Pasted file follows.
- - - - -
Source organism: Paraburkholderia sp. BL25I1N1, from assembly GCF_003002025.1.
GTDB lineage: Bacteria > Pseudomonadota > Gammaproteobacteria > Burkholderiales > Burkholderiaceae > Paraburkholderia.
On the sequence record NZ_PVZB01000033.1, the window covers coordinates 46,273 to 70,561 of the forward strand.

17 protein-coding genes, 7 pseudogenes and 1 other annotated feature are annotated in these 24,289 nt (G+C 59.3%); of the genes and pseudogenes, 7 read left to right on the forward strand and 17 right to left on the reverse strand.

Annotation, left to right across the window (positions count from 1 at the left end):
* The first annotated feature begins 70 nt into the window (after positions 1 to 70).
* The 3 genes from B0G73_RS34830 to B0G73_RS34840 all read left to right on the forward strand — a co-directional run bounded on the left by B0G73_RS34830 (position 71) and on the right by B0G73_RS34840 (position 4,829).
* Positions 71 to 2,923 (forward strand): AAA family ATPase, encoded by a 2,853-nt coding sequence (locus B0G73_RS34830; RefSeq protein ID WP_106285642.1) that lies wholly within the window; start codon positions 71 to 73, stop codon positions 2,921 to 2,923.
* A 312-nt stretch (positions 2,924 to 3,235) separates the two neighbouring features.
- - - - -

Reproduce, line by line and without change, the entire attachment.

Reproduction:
Source organism: Paraburkholderia sp. BL25I1N1, from assembly GCF_003002025.1.
GTDB lineage: Bacteria > Pseudomonadota > Gammaproteobacteria > Burkholderiales > Burkholderiaceae > Paraburkholderia.
On the sequence record NZ_PVZB01000033.1, the window covers coordinates 46,273 to 70,561 of the forward strand.

17 protein-coding genes, 7 pseudogenes and 1 other annotated feature are annotated in these 24,289 nt (G+C 59.3%); of the genes and pseudogenes, 7 read left to right on the forward strand and 17 right to left on the reverse strand.

Annotation, left to right across the window (positions count from 1 at the left end):
* The first annotated feature begins 70 nt into the window (after positions 1 to 70).
* The 3 genes from B0G73_RS34830 to B0G73_RS34840 all read left to right on the forward strand — a co-directional run bounded on the left by B0G73_RS34830 (position 71) and on the right by B0G73_RS34840 (position 4,829).
* Positions 71 to 2,923 (forward strand): AAA family ATPase, encoded by a 2,853-nt coding sequence (locus B0G73_RS34830; RefSeq protein ID WP_106285642.1) that lies wholly within the window; start codon positions 71 to 73, stop codon positions 2,921 to 2,923.
* A 312-nt stretch (positions 2,924 to 3,235) separates the two neighbouring features.